Last week a very scary piece of research was published by Trevor Eckhart about spyware that is being included on cellular phones in the United States. The commercial software application is called Carrier IQ and is reportedly being used by Verizon, Sprint and potentially other carriers.
Carrier IQ was unhappy with Eckhart publishing public copies of their training materials and proceeded to send a cease and desist letter to Mr. Eckhart.
Fortunately Eckhart worked with the EFF to explain things to Carrier IQ and their CEO responded with an apology promising to work with the EFF and Eckhart.
Eckhart analyzed the software that was running on his Android-based HTC phone (Carrier IQ also supports Blackberry, Nokia and others) and discovered it was doing some rather sneaky things.
It was installed in such a manner as to be largely invisible, it was logging his location even when he had location services disabled and keeping track of every key press and URL he visited (including HTTPS urls).
The software ignored the “Force stop” button and was nearly impossible to remove from the device for non-Android hackers.
What is unknown is what data is being sent back to the carriers and to Carrier IQ. Eckhart’s research only shows the data that is being collected, not what data is being reported back.
The company claims the software is designed to help mobile phone carriers to improve their service quality by measuring where calls drop, what applications are causing performance issues and which handsets may have problems on their networks.
This may be true, but the inability to opt-out or remove the software without informing the user is extremely concerning. Combine that with all of the sensitive information the software is designed to intercept and it raises far more questions about how this software is being used.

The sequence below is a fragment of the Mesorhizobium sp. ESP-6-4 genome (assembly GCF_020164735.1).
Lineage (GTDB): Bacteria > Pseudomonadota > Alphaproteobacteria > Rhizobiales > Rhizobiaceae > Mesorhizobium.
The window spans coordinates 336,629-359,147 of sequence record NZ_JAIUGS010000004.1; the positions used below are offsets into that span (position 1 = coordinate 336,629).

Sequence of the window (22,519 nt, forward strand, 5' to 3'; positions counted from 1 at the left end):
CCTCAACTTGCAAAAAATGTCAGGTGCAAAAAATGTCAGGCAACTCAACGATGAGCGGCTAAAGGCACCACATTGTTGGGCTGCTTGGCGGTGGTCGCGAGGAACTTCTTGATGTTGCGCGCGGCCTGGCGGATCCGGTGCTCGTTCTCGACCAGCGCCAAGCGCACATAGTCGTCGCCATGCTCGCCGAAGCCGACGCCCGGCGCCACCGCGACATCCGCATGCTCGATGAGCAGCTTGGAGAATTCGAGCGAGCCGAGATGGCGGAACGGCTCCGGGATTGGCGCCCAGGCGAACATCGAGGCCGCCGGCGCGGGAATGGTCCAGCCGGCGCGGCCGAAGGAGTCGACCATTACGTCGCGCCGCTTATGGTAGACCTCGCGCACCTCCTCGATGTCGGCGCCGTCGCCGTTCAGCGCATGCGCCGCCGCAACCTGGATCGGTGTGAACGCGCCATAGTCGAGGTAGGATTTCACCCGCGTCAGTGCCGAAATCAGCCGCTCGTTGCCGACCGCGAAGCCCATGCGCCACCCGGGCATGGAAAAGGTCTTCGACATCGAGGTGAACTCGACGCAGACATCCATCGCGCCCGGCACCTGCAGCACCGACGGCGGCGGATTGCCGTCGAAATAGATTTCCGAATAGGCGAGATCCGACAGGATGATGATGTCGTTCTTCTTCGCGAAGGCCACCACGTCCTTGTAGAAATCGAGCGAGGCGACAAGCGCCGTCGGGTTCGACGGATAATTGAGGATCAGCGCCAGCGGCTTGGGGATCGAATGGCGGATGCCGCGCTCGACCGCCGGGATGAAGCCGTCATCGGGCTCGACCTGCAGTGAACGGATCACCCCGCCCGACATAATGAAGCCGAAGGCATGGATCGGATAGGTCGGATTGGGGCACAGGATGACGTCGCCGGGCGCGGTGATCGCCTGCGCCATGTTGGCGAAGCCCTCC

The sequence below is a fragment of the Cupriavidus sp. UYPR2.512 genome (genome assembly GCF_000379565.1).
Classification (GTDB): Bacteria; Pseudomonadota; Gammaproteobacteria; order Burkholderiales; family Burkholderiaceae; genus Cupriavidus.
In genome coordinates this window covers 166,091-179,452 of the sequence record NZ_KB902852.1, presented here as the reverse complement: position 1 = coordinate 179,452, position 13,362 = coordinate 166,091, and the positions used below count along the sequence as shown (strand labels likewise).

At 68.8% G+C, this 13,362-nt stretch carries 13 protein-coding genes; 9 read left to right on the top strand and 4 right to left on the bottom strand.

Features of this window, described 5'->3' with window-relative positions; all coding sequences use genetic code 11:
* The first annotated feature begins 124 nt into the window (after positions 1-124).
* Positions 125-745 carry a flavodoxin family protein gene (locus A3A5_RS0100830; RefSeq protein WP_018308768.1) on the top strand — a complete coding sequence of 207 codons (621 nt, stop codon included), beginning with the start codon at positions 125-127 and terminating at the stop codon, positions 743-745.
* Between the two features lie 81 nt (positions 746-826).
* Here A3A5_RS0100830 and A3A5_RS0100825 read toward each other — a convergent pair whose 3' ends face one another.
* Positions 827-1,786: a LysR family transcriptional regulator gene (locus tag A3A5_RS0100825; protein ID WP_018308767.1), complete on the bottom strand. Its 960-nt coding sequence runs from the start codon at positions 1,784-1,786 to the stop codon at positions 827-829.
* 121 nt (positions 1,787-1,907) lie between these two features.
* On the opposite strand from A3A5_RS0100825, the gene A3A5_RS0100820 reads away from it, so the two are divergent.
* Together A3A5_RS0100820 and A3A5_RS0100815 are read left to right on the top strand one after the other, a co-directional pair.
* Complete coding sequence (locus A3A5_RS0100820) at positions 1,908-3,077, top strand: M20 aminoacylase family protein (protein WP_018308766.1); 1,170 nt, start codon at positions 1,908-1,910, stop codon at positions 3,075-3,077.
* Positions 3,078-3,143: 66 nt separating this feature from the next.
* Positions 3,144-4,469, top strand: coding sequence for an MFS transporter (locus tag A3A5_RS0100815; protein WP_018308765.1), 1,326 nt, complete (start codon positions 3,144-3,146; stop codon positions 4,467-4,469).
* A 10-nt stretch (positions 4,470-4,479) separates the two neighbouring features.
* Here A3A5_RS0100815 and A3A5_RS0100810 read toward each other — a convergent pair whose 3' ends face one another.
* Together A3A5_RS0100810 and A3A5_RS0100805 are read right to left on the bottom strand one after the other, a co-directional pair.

While Eckhart calls Carrier IQ a rootkit, I am not sure I entirely agree. It does not completely hide from the system as he demonstrates in his YouTube video demonstrating his research.
(Enjoy this video? Why not check out the SophosLabs YouTube channel?)
Our use of personal computing devices to communicate and interact with extremely sensitive information is enabling organizations to surreptitiously monitor and potentially monetize our private lives.
Monitoring your location is scary enough if you have disabled the feature, but collecting every keystroke and website you visit is an even more chilling thought.
If Carrier IQ is loaded on your phone you may wish to contact your carrier to find out how you can opt-out of participating. Verizon Wireless has made statement available to their customers allowing them to opt-out, although it doesn’t appear to disable/remove the software.
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